With this in mind and from a not-so-psychological standpoint, it becomes so clear to me how important environmental factors, including but not limited to language (body and verbal), reinforcements (negative and positive) and the surrounding vibes and energies truly are in contributing to one’s inner cognitions.
Is this making any sense? maybe not quite. But I think my goal here is just to advocate a little for my fellow introverts, for my self, and for those who naturally gravitate toward passivity. You can be bold–and you can be strong–and it doesn’t have to be the same boldness or strength that others around you exude.
And for the record, I do not mean to discourage anyone (extroverts) from speaking their mind. I am not trying to tell you to hold back because you might be wrong or you might hurt someone’s feelings. However there is a difference between knowing when to “shut the hell up” and learning how to be cognizant of the person next to you.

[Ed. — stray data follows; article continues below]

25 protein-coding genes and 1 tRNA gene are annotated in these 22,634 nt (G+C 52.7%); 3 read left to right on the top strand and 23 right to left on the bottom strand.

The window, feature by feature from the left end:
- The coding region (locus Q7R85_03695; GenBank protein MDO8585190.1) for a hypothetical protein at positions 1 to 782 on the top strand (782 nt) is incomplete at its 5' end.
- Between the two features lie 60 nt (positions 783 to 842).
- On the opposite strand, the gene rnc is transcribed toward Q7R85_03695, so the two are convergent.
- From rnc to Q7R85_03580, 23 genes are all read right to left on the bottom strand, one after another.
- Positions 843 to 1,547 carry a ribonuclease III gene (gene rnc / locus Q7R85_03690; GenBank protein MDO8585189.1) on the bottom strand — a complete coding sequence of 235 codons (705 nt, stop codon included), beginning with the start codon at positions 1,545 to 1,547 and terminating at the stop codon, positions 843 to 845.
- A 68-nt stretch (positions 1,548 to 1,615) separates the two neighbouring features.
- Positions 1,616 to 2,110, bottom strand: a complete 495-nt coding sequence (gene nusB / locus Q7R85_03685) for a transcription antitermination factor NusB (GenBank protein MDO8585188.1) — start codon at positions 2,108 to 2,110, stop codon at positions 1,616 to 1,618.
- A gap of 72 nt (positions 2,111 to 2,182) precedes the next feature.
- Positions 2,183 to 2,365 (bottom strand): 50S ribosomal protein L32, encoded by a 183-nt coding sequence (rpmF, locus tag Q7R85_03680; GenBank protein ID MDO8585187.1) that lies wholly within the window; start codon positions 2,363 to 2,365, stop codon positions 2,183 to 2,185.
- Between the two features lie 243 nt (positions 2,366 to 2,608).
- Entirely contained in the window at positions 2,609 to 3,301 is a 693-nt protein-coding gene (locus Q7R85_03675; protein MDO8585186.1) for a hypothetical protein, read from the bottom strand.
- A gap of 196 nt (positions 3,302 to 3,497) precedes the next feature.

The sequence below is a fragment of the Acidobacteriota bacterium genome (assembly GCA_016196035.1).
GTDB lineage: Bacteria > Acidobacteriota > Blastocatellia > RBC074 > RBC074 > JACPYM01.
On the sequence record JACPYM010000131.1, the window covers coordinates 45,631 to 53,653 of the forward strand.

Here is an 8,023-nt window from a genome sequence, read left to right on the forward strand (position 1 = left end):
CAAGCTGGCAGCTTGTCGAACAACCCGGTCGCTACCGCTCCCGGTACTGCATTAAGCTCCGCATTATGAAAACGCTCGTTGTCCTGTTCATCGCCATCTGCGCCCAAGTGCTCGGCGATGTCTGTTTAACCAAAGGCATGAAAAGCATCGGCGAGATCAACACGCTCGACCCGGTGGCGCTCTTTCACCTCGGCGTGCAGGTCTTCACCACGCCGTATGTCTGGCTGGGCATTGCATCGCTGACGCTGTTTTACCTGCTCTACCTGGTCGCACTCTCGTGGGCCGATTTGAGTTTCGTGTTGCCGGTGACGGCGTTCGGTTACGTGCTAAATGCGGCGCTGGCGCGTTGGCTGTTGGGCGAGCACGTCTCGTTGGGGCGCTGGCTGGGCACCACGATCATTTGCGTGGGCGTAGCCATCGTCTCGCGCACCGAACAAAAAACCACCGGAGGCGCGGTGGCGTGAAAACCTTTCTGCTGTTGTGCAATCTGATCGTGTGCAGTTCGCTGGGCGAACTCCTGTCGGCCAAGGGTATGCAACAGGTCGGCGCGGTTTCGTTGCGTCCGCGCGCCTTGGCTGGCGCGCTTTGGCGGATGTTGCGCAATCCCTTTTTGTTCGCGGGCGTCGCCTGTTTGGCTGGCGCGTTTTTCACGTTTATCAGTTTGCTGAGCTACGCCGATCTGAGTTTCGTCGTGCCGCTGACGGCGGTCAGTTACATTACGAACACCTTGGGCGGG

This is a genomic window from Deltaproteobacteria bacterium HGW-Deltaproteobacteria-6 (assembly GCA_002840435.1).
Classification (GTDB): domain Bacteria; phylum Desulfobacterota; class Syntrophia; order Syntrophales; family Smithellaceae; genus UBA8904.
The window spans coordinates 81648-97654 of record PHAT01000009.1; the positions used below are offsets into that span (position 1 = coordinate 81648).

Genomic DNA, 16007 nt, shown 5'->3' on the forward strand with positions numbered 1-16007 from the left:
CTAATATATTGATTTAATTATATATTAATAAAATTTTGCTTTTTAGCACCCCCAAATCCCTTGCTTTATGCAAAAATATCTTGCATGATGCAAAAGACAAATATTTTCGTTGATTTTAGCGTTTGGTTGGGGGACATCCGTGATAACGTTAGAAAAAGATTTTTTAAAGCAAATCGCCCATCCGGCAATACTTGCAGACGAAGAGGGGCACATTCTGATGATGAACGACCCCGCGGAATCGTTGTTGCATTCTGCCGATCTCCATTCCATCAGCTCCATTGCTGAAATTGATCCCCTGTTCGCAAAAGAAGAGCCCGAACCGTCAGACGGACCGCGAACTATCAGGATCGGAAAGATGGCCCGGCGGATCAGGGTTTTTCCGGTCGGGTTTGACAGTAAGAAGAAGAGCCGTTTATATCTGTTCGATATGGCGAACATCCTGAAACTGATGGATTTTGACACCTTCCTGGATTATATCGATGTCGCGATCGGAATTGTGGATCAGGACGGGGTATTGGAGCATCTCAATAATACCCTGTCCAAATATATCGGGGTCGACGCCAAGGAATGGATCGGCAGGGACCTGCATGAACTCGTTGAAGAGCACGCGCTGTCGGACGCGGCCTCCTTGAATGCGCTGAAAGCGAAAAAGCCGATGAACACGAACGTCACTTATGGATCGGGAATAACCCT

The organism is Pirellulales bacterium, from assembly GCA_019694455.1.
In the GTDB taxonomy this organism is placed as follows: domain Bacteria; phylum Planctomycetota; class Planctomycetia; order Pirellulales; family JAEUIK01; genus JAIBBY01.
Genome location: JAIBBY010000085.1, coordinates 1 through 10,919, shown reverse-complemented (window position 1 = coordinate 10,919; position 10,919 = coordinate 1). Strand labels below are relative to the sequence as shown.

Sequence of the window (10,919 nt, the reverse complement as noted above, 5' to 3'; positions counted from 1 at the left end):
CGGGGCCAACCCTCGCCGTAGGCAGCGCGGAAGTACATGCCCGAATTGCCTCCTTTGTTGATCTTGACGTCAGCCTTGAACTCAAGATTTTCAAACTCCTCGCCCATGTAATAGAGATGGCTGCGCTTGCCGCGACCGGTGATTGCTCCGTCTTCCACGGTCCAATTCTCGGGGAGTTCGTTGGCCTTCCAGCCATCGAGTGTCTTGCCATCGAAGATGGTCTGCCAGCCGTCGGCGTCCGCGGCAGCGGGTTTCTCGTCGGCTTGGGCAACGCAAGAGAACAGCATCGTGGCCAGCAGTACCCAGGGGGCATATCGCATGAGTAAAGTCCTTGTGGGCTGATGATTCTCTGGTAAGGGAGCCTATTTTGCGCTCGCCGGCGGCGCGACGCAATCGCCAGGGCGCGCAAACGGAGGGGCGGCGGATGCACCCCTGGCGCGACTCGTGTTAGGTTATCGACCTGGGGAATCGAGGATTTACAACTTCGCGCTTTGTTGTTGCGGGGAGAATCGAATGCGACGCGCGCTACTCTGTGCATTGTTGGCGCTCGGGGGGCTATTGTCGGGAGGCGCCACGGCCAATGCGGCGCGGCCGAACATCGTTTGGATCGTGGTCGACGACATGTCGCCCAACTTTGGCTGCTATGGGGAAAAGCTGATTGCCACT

By all means, say what you need to say, do what you need to do. For your own well-being absolutely but maybe even more importantly, for the sake of those that love you, those that care about you indefinitely, and those that you haven’t even met yet.
What it all boils down to I guess is this; I just want to give you something to think about… because you never know who might be listening, or on the flip side, who might be dying to be heard.
And just a final note to self (and anyone else whom it may concern)
- Treat others as you wish to be treated
- Speak your peace and speak it PROUDLY. But please don’t forget to speak to yourself as if you are speaking to a loved one.
- And when you are speaking to a loved one or anyone, be sure to look them in the eye–Your words are more powerful when you do that, when they come from the heart, project from the mouth and radiate through the eyes.
[This entry is dedicated to a very extrordinary group of individuals, who have given me light and love in my darkest days, you all embody and give so much meaning to the following four letters “S. G. T. M.” Thank you.]